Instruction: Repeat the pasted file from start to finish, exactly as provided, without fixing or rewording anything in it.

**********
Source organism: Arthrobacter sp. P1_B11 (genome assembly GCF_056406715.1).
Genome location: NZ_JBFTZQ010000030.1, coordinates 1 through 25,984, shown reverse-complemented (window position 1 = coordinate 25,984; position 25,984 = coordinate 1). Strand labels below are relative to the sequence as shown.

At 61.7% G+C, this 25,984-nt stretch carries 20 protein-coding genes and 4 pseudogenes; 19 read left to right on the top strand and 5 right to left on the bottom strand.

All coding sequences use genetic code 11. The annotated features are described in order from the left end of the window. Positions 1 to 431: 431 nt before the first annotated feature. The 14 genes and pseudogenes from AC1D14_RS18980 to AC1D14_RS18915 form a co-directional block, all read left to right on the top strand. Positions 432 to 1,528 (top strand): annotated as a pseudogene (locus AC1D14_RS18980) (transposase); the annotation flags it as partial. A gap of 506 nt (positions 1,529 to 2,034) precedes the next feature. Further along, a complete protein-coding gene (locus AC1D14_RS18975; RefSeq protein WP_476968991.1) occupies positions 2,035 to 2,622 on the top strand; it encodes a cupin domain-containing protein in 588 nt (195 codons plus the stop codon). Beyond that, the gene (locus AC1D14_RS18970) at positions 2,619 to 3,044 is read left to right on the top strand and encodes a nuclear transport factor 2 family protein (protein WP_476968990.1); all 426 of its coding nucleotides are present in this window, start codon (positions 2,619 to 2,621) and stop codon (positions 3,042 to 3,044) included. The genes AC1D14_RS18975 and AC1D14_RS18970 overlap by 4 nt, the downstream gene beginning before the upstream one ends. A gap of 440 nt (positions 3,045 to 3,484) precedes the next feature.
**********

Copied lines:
Source organism: Arthrobacter sp. P1_B11 (genome assembly GCF_056406715.1).
Genome location: NZ_JBFTZQ010000030.1, coordinates 1 through 25,984, shown reverse-complemented (window position 1 = coordinate 25,984; position 25,984 = coordinate 1). Strand labels below are relative to the sequence as shown.

At 61.7% G+C, this 25,984-nt stretch carries 20 protein-coding genes and 4 pseudogenes; 19 read left to right on the top strand and 5 right to left on the bottom strand.

All coding sequences use genetic code 11. The annotated features are described in order from the left end of the window. Positions 1 to 431: 431 nt before the first annotated feature. The 14 genes and pseudogenes from AC1D14_RS18980 to AC1D14_RS18915 form a co-directional block, all read left to right on the top strand. Positions 432 to 1,528 (top strand): annotated as a pseudogene (locus AC1D14_RS18980) (transposase); the annotation flags it as partial. A gap of 506 nt (positions 1,529 to 2,034) precedes the next feature. Further along, a complete protein-coding gene (locus AC1D14_RS18975; RefSeq protein WP_476968991.1) occupies positions 2,035 to 2,622 on the top strand; it encodes a cupin domain-containing protein in 588 nt (195 codons plus the stop codon). Beyond that, the gene (locus AC1D14_RS18970) at positions 2,619 to 3,044 is read left to right on the top strand and encodes a nuclear transport factor 2 family protein (protein WP_476968990.1); all 426 of its coding nucleotides are present in this window, start codon (positions 2,619 to 2,621) and stop codon (positions 3,042 to 3,044) included. The genes AC1D14_RS18975 and AC1D14_RS18970 overlap by 4 nt, the downstream gene beginning before the upstream one ends. A gap of 440 nt (positions 3,045 to 3,484) precedes the next feature.